Should both of your preferences end up looking like a multi-coloured car crash, rather compromise. Narrow your home’s colour palette down to shades you both enjoy (i.e. instead of hot pink, how about a soft salmon shade?).
And when even that is not possible, then opt for the neutral palette. Whites, greys, and beiges can form a peaceful overall colour scheme, allowing you to add bits and pieces of (both) your favourite colours here and there.
Sit down with your significant other and take a peek at Choosing An Interior Colour Scheme.
How would you feel if you walked into your new home one day to find a never-before-seen, brand-new dining room set? Chances are good you’ll feel left out and a bit hurt. So then, avoid doing that to your partner.
If you’re still in need of some furniture pieces or decor items for your new home, make those calls together. Enjoy a combined outing to some furniture stores and make some level-headed decisions together. This can greatly help to avoid future arguments if you both decided on certain pieces. Who knows, you might even discover that your partner has quite an eye for detail and style?
homify hint: Dreading walking from store to store to find that perfect coffee table that you both like? Determine your joined style ahead of time, whether it entails creating a Pinterest board with both your choices, or pouring over the retailers’ catalogues at home. Hitting the stores with this type of preparation will help to make shopping together more fun – and quick!
Dividing chores is one thing (“You do dishes, I’ll take care of mowing the lawn.”), but dividing rooms and styles? Yes, it is possible – and it is a great remedy for couples where one tends to run the show.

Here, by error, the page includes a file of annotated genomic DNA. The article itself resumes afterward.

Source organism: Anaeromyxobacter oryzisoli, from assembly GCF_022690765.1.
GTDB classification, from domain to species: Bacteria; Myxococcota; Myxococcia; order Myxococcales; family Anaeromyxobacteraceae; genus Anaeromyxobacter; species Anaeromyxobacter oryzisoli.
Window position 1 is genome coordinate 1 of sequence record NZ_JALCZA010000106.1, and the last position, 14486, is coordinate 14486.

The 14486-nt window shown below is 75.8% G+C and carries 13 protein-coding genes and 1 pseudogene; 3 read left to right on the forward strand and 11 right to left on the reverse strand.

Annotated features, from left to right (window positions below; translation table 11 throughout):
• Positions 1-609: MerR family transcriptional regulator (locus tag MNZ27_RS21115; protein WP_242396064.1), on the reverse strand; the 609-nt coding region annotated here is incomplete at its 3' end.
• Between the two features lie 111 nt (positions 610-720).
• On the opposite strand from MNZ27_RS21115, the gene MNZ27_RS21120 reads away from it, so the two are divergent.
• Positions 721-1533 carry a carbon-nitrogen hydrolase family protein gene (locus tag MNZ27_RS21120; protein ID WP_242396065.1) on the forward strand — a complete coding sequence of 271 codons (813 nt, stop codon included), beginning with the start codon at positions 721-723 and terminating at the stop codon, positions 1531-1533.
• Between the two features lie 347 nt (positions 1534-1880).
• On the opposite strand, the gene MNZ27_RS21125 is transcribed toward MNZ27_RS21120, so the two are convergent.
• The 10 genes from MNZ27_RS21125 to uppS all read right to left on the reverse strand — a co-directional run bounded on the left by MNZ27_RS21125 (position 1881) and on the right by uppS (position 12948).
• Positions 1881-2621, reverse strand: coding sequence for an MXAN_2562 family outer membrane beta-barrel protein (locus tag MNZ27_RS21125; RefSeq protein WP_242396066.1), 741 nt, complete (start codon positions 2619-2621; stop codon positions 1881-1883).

Your significant other might feel left out if you tend to take over all the decisions when it comes to decor and furniture – even if they don’t say it out loud, it’s not a great feeling to live in a house that shows no traces of one’s style and personality.
So, make a special effort to represent both of your styles in your interior. This can be as huge as decorating the spare bedroom in a rustic style because it’s your partner’s favourite, or as simple as making the bathroom into their favourite colour.
homify hint: Compromise! We all have sentimental pieces that are hard to part with. Instead of asking your partner to toss that framed vintage movie poster because it doesn’t fit in the living room, consider moving it to the office or spare bedroom. It’s important to keep some of your favourite pieces (it adds character and tells stories), but that goes for your partner too.
Just because you now share a house doesn’t mean you have to share a body or personality as well. Each person bringing their own tastes and styles together under one roof is what makes living together interesting. So yes, compromise on the big stuff, but keep your individuality.
Make sure each of you has their own room/corner/nook/shelf that’s just yours, and let your personal style flow freely in that area. This doesn’t have to take up an entire room, as this isn’t about dividing up equal spaces for you and your partner. It is about acknowledging that, at times, you’ll want to do your own thing – and then you’d like your own things/style.
Whether this is reading a book in the study/living room, running on the treadmill that you’ve placed in the corner of the spare bedroom, or tending to an herb garden on the patio, doing our own individual things is key to maintaining a happy relationship.